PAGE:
Acrostic Poetry, as told by Spongebob Squarepants

In this article, we will discuss 3 things. 

1. The FUN song, and WHO is Mr. SquarePants?

2. Acrostic poetry 

3. What do acrostic poetry and the FUN song have in common?

Everyone knows the FUN song. 

The what song? 

Oh you know, the FUN song. 

The iconic song about friendship debuted in 1999 during the first season of SpongeBob SquarePants, a Nickelodeon cartoon. 

SpongeBob is a yellow sponge character who LOVES his friends- as he sings:

F is for Friends who do stuff together 

U is for You and Me!

N is for anywhere and anytime at all, down here in the deep blue sea 🌊

In the short clip, the show’s antagonist, Plankton, a tiny green pickle-looking fellow appears with a bad attitude. Plankton remixes SpongeBob’s original acrostic poem, as follows:

F is for FIRE 🔥 that burns down the whole town

U is for Uranium Bombs 💣 

N is for NO survivors!! 😵☠️

Luckily, friendship icon Spongebob SquarePants reappears in the frame and scolds Plankton appropriately. Continuing to boast his linguistic abilities, SpongeBob then sings in unity with Plankton:

F is for frolic through all the flowers

U is for ukulele

N is for nose picking, sharing gum and sand licking with my best buddy. 

What is acrostic poetry? What is an acrostic poem?

An acrostic poem is a type of poem centered around one main word. The words of the poem start with the letters of the main word.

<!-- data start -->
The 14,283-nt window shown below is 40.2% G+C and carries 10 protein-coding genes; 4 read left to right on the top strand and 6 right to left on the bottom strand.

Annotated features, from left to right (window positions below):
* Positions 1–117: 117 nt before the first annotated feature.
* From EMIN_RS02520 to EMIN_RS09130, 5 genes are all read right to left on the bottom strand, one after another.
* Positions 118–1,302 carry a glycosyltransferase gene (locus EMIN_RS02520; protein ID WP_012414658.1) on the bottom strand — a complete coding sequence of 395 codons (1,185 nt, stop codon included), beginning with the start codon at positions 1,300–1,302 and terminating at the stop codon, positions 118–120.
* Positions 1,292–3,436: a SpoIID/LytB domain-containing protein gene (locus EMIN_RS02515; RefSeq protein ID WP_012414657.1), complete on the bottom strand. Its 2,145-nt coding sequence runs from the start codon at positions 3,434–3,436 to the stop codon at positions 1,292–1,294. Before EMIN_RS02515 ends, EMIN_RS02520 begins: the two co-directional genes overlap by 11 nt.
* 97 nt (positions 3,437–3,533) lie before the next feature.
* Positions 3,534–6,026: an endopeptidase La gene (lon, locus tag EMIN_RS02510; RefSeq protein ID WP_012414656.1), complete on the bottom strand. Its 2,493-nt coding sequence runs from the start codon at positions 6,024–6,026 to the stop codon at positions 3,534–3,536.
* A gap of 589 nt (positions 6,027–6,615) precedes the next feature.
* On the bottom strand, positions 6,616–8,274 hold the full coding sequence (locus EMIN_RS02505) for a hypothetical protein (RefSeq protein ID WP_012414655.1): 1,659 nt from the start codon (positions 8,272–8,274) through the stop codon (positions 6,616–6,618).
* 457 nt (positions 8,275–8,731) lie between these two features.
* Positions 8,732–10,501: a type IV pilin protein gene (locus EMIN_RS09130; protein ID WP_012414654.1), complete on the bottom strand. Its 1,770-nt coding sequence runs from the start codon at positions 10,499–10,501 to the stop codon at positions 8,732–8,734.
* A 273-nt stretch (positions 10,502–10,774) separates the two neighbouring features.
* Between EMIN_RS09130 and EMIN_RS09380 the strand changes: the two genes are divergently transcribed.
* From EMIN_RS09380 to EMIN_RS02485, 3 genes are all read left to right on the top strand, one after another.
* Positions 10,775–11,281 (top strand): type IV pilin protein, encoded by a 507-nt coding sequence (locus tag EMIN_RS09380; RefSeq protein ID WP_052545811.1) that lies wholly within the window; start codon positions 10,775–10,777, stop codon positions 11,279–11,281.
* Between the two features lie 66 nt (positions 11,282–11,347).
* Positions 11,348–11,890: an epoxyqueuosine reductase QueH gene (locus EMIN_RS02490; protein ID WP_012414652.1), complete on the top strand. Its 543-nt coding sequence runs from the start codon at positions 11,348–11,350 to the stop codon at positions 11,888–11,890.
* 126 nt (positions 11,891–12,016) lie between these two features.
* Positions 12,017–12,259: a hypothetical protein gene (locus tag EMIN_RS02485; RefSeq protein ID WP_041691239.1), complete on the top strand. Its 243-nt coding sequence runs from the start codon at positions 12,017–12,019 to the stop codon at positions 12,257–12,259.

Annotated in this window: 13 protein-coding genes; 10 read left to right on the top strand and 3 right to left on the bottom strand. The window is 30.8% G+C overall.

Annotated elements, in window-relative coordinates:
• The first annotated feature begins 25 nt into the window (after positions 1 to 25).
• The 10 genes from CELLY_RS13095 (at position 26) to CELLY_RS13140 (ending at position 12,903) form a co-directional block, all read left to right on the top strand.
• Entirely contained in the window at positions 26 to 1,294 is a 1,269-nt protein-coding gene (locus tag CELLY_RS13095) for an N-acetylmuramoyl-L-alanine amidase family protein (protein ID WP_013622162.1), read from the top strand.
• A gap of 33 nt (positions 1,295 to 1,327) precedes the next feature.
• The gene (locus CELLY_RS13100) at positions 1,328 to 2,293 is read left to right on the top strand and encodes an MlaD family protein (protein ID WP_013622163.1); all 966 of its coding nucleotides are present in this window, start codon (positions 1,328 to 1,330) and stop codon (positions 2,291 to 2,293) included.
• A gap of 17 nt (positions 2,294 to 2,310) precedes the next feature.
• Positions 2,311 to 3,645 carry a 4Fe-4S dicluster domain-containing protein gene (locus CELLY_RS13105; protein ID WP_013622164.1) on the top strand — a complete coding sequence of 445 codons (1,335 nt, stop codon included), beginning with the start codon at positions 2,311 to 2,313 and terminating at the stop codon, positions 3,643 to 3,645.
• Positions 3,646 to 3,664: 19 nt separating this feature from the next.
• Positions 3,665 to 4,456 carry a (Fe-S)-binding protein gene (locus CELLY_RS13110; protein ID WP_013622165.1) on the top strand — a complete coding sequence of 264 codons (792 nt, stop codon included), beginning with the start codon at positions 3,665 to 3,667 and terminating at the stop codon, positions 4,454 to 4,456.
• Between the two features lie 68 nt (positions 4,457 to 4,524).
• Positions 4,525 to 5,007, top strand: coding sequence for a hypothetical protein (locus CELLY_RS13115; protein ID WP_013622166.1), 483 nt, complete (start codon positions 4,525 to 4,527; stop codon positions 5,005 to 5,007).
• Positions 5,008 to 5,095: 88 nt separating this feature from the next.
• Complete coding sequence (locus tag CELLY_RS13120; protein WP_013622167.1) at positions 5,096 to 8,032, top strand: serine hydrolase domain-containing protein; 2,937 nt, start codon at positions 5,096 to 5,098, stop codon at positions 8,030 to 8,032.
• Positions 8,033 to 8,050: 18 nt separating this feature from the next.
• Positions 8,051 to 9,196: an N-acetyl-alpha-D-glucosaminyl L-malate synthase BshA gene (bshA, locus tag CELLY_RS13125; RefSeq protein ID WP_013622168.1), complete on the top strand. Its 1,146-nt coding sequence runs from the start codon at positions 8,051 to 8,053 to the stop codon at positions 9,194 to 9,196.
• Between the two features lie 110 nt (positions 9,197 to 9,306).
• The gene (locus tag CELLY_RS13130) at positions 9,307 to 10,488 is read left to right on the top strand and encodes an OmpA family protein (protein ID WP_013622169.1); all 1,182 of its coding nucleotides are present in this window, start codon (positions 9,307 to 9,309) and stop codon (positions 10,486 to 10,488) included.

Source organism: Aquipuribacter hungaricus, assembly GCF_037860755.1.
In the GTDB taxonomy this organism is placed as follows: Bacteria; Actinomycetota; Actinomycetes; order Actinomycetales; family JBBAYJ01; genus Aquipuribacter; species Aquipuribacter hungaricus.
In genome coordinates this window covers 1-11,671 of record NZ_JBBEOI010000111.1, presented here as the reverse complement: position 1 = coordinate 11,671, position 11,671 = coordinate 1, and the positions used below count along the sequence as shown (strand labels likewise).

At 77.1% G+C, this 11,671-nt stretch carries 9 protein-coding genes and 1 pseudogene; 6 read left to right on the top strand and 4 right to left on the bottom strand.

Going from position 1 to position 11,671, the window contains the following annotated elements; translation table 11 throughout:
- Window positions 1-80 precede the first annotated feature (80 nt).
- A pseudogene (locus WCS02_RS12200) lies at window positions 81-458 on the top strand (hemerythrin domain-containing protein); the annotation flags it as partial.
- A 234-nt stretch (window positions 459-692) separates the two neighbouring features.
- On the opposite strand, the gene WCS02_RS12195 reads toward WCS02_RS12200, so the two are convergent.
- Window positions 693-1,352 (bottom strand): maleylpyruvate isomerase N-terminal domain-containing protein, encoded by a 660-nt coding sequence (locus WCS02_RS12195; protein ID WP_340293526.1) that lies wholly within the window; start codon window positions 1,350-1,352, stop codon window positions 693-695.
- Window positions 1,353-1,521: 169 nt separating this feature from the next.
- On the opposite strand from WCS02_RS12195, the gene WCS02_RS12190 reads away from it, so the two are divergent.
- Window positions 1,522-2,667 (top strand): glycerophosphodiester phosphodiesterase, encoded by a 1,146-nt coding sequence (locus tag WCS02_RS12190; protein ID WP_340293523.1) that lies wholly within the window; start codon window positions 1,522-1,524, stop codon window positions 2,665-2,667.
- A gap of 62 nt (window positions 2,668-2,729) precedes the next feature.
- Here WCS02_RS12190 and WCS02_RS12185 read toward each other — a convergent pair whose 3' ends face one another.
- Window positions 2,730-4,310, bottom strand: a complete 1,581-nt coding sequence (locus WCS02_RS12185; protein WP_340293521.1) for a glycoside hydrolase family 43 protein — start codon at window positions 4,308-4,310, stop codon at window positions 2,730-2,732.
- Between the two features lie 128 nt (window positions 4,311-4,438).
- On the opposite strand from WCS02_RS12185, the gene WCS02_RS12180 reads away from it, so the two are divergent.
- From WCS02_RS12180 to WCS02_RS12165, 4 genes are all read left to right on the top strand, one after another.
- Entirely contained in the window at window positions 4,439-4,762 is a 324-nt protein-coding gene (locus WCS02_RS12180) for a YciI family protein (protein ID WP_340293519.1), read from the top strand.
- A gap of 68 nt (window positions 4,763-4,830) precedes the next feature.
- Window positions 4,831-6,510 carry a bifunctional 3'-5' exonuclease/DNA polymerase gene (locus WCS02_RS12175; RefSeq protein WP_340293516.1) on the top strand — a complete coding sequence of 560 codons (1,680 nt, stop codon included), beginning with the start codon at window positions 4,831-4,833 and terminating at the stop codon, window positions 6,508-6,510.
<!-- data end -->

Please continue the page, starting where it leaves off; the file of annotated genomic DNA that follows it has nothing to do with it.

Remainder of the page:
In SpongeBob’s poem, the main word is FUN. Then, SpongeBob uses describing words, adjectives and short phrases that start with F, U and N… sort of. The FUN song uses informal dialogue or slang. For example, the letter U is an abbreviation or slang for the English word “you.” Same goes for “anything” starting with an “N.” 

“Acrostic” contains the same word parts/roots as the word “across.” Acrostic poems are always written up and down, or vertically. The origins of this word come from an old French term, a croix meaning in the form of a cross.

Vertical emojis:

 👆🏼👇🏼 ↕️

The “real” artists of the FUN song are Sherm Cohen, Brad Carow and Doug Lawrence.

Please note that in acrostic poems, you do not need to include “is for” as SpongeBob sings in his song. Acrostic poems also do not need to rhyme, but the writers of the FUN song did choose to make it rhyme!

Now that you know what an acrostic poem is, have some FUN entering the acrostic poetry creative challenge!


New Oxford English Dictionary